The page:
Now she uses a cockie lock, which she says seems to be effective. One Australian company that makes the locks, Secure-A-Lid, says it uses a “gravity-release design mechanism” that disengages the main latch when the bin is tilted by garbage collectors.

Owner Brett Sweetnam was inspired to develop the device after his bins were raided by cockatoos, though it can protect against any creatures that might rummage through the garbage, he said.

Scientists say more research needs to be done. Dr. Klump and her colleagues are still running a survey to see if the bin-opening behaviour spreads to other areas.

Cate Bridgford, 22, who works at the cafe where the cockatoo was trying to open the bin, said that one time, the birds tossed soiled baby diapers from the garbage all over the ground.

“I don’t get mad at the birds. The birds, they just do what they do,” she said. “Those are our raccoons.”


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Mon, Jan 30, 2023 7 min

A new trading year kicked off just weeks ago. Already it bears little resemblance to the carnage of 2022.

After languishing throughout last year, growth stocks have zoomed higher. Tesla Inc. and Nvidia Corp., for example, have jumped more than 30%. The outlook for bonds is brightening after a historic rout. Even bitcoin has rallied, despite ongoing effects from the collapse of the crypto exchange FTX.

The rebound has been driven by renewed optimism about the global economic outlook. Investors have embraced signs that inflation has peaked in the U.S. and abroad. Many are hoping that next week the Federal Reserve will slow its pace of interest-rate increases yet again. China’s lifting of Covid-19 restrictions pleasantly surprised many traders who have welcomed the move as a sign that more growth is ahead.

Still, risks loom large. Many investors aren’t convinced that the rebound is sustainable. Some are worried about stretched stock valuations, or whether corporate earnings will face more pain down the road. Others are fretting that markets aren’t fully pricing in the possibility of a recession, or what might happen if the Fed continues to fight inflation longer than currently anticipated.

We asked five investors to share how they are positioning for that uncertainty and where they think markets could be headed next. Here is what they said:

‘Animal spirits’ could return

Cliff Asness, founder of AQR Capital Management, acknowledges that he wasn’t expecting the run in speculative stocks and digital currencies that has swept markets to kick off 2023.

Bitcoin prices have jumped around 40%. Some of the stocks that are the most heavily bet against on Wall Street are sitting on double-digit gains. Carvana Co. has soared nearly 64%, while MicroStrategy Inc. has surged more than 80%. Cathie Wood‘s ARK Innovation ETF has gained about 29%.

If the past few years have taught Mr. Asness anything, it is to be prepared for such run-ups to last much longer than expected. His lesson from the euphoria regarding risky trades in 2020 and 2021? Don’t count out the chance that the frenzy will return again, he said.

“It could be that there are still these crazy animal spirits out there,” Mr. Asness said.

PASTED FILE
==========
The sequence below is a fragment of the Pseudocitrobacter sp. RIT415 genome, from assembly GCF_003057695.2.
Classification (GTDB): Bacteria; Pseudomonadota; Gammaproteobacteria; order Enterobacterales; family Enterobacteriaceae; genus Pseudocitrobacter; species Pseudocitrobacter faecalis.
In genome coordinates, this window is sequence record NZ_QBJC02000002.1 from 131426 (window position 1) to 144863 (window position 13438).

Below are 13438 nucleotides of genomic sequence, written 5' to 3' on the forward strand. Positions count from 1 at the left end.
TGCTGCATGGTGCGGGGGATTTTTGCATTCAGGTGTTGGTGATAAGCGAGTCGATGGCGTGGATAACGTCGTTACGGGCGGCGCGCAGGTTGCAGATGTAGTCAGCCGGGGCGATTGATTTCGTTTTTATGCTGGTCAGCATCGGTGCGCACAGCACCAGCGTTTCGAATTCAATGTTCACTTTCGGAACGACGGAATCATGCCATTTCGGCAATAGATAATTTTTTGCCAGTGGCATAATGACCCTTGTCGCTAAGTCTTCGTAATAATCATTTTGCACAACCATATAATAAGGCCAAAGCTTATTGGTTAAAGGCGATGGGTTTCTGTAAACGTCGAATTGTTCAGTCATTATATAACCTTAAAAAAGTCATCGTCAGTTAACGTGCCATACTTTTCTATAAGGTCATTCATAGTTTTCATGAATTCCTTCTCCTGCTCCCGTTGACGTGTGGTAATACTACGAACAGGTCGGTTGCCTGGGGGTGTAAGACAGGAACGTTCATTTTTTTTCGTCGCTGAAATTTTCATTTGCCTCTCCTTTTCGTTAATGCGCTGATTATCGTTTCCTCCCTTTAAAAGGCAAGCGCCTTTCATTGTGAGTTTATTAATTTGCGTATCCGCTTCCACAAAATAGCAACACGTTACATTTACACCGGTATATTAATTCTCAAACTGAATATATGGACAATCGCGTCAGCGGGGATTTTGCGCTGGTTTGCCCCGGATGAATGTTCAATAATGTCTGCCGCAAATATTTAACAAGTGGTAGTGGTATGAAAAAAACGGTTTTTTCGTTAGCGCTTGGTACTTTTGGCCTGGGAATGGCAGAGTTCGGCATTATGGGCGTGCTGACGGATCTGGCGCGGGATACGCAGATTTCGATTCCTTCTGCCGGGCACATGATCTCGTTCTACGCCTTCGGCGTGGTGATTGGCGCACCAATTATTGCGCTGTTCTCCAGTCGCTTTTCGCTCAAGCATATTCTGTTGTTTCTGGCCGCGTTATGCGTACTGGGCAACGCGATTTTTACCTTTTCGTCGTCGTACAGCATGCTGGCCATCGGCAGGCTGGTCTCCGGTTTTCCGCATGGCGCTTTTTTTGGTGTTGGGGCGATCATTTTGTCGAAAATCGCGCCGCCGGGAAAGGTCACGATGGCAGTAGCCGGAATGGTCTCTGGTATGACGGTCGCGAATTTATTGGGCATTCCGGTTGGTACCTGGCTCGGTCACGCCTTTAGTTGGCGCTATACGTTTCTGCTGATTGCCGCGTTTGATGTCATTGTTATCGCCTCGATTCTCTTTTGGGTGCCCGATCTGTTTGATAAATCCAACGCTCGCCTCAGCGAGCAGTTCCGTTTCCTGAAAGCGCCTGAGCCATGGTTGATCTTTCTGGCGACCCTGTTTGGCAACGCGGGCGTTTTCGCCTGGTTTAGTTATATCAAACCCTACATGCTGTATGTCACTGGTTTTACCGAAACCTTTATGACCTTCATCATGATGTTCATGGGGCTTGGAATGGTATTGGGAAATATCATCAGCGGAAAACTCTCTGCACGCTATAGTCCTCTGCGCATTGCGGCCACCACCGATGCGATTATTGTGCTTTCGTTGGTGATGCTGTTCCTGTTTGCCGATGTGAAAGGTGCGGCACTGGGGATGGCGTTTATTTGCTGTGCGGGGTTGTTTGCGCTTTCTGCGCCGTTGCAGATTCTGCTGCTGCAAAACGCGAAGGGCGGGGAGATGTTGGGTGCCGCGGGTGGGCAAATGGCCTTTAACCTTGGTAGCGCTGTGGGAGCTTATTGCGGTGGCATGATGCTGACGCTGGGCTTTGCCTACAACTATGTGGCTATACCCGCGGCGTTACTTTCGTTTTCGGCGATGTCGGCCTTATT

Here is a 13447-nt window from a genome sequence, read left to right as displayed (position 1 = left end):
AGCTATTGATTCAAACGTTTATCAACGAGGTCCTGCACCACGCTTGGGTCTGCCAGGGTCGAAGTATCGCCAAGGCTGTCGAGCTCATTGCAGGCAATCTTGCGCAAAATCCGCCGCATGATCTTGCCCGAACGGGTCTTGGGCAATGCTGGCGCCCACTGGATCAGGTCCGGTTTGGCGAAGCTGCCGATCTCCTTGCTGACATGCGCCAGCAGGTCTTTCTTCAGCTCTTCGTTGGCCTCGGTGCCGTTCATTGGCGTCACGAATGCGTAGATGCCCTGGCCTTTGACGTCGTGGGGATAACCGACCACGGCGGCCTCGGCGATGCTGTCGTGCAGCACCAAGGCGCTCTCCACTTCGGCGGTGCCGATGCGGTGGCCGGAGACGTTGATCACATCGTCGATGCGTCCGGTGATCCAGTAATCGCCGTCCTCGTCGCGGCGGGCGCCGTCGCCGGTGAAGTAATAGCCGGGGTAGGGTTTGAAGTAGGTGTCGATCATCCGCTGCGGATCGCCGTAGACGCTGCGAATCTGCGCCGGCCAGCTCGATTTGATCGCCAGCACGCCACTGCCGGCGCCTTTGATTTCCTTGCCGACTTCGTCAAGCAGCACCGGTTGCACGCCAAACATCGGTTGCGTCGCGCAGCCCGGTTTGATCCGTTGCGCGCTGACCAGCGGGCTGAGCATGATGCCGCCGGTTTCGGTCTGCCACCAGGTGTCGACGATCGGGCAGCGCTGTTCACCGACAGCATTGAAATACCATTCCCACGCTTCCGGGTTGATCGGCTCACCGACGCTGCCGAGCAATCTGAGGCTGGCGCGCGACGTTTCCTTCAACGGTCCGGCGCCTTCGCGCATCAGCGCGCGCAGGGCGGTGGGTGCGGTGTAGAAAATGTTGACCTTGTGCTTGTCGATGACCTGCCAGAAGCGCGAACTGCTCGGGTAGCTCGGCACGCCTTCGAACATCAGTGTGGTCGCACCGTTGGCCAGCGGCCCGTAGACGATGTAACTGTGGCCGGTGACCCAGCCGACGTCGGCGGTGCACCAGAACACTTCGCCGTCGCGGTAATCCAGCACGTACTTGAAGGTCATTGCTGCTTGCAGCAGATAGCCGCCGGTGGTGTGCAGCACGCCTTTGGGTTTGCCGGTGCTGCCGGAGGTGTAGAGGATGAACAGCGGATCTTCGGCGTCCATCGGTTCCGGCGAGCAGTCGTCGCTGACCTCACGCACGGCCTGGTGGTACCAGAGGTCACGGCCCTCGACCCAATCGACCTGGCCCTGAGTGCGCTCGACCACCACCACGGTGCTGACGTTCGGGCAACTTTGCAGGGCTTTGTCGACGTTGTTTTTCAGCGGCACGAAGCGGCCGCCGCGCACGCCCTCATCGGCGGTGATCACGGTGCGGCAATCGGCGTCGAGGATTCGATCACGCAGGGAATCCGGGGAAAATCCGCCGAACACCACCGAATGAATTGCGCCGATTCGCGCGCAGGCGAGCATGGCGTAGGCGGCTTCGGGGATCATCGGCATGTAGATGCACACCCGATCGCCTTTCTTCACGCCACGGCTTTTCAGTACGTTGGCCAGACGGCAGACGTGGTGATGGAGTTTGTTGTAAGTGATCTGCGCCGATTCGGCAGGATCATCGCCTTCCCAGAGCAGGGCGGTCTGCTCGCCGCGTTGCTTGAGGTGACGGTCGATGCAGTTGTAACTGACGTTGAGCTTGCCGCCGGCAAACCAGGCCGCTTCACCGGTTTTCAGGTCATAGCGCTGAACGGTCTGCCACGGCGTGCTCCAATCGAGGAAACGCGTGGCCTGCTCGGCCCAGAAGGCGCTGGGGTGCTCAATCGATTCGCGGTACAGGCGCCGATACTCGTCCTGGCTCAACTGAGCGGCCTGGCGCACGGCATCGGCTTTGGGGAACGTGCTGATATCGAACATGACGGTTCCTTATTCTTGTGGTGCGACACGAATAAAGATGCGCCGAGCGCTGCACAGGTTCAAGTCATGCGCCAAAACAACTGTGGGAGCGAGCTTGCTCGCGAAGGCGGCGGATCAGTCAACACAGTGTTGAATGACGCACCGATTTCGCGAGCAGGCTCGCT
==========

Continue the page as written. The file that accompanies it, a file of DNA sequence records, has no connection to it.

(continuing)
Still, he said that hasn’t changed his conviction that cheaper stocks in the market, known as value stocks, are bound to keep soaring past their peers. There might be short spurts of outperformance for more-expensive slices of the market, as seen in January. But over the long term, he is sticking to his bet that value stocks will beat growth stocks. He is expecting a volatile, but profitable, stretch for the trade.

“I love the value trade,” Mr. Asness said. “We sing about it to our clients.”

—Gunjan Banerji

Keeping dollar’s moves in focus

For Richard Benson, co-chief investment officer of Millennium Global Investments Ltd., no single trade was more important last year than the blistering rise of the U.S. dollar.

Once a relatively placid area of markets following the 2008 financial crisis, currencies have found renewed focus from Wall Street and Main Street. Last year the dollar’s unrelenting rise dented multinational companies’ profits, exacerbated inflation for countries that import American goods and repeatedly surprised some traders who believed the greenback couldn’t keep rallying so fast.

The factors that spurred the dollar’s rise are now contributing to its fall. Ebbing inflation and expectations of slower interest-rate increases from the Fed have sent the dollar down 1.7% this year, as measured by the WSJ Dollar Index.

Mr. Benson is betting more pain for the dollar is ahead and sees the greenback weakening between 3% and 5% over the next three to six months.

“When the biggest central bank in the world is on the move, look at everything through their lens and don’t get distracted,” said Mr. Benson of the London-based currency fund manager, regarding the Fed.

This year Mr. Benson expects the dollar’s fall to ripple similarly far and wide across global economies and markets.

“I don’t see many people complaining about a weaker dollar” over the next few months, he said. “If the dollar is falling, that economic setup should also mean that tech stocks should do quite well.”

Mr. Benson said he expects the dollar’s fall to brighten the outlook for some emerging- market assets, and he is betting on China’s offshore yuan as the country’s economy reopens. He sees the euro strengthening versus the dollar if the eurozone’s economy continues to fare better than expected.

—Caitlin McCabe